This season, the National Symphony Orchestra has started occasionally varying the format of its subscription concerts. Rather than offer the same thing on Thursday, Friday and Saturday, the NSO sometimes plays something different on Friday night.
This week, Friday’s concert is a preview of the performance that the orchestra will give May 11 at Carnegie Hall — its first performance there with its current music director, Christoph Eschenbach. On Thursday and Saturday, however, instead of 20th-century Russian music, the orchestra scheduled the Elgar Cello Concerto on the first half of the program.
The Carnegie Hall appearance is part of Spring for Music, a festival celebrating American orchestras and innovative programming, but perhaps that programming was deemed a little too innovative for D.C. subscription audiences.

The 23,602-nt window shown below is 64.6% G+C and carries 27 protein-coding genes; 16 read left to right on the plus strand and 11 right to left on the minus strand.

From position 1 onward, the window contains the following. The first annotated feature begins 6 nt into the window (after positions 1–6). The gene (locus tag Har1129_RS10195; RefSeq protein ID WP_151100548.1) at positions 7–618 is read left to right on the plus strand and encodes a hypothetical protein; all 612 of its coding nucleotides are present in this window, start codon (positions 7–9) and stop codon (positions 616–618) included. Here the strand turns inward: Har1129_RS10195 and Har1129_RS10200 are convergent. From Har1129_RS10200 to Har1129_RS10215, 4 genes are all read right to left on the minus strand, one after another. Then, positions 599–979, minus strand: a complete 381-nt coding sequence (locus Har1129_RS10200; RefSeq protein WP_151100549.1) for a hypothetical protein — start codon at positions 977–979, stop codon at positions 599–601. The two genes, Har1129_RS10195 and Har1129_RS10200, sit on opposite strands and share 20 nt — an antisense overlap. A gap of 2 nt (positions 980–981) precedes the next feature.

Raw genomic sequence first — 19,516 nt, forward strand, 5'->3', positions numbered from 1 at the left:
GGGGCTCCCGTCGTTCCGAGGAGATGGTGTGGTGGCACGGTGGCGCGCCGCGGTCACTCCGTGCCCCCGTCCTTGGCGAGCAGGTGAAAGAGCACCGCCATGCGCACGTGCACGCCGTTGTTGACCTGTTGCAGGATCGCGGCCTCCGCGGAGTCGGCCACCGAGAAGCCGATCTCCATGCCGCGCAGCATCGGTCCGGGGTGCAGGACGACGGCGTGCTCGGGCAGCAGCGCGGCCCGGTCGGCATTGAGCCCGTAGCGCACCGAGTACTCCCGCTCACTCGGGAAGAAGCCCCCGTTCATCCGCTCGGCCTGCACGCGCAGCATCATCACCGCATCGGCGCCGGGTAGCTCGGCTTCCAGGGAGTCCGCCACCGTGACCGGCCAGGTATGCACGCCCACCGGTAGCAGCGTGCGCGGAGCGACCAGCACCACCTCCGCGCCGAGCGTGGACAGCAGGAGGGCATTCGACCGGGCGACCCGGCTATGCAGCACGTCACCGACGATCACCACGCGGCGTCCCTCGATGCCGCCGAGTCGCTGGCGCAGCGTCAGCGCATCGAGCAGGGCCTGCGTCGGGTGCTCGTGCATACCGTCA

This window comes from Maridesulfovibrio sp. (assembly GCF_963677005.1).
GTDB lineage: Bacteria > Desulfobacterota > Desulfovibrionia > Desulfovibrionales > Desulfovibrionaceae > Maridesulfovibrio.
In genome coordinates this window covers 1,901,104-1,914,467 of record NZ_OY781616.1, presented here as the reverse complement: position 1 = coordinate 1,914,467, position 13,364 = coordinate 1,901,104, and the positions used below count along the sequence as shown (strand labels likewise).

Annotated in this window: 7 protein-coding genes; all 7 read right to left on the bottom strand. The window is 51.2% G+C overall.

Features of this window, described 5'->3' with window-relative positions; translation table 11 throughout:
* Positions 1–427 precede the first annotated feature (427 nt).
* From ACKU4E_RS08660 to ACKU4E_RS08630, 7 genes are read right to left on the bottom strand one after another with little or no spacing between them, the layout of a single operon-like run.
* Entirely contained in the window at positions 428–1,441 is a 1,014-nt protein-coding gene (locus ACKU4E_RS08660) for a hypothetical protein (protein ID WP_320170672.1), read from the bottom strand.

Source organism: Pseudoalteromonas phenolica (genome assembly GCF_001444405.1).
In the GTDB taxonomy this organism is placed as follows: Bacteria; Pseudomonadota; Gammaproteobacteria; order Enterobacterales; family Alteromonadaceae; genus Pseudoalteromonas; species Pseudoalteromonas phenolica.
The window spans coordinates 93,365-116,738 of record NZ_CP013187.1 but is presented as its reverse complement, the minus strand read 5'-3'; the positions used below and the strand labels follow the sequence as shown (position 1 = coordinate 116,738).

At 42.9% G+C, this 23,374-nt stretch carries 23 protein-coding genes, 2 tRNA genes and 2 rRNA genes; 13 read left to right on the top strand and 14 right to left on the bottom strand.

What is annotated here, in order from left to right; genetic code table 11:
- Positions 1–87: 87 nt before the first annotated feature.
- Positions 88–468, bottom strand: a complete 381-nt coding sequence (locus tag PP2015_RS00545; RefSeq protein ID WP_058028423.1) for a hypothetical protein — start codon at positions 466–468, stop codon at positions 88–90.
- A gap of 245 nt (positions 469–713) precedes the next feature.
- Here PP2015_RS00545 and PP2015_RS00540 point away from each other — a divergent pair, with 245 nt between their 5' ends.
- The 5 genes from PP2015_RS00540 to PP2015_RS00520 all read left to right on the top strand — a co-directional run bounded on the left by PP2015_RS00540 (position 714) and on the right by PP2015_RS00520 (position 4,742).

Or maybe the orchestra already had a commitment to Alisa Weilerstein, the cello virtuoso whom the concerto showcased. Weilerstein has been a rising star for at least a decade, so she is ready to move into star territory — although it’s notable that her presentation still smacks of the child prodigy she once was. She took the stage Thursday in a princess-prom dress, all pale-blue tulle and sparkly sequins, looking about 12 years old.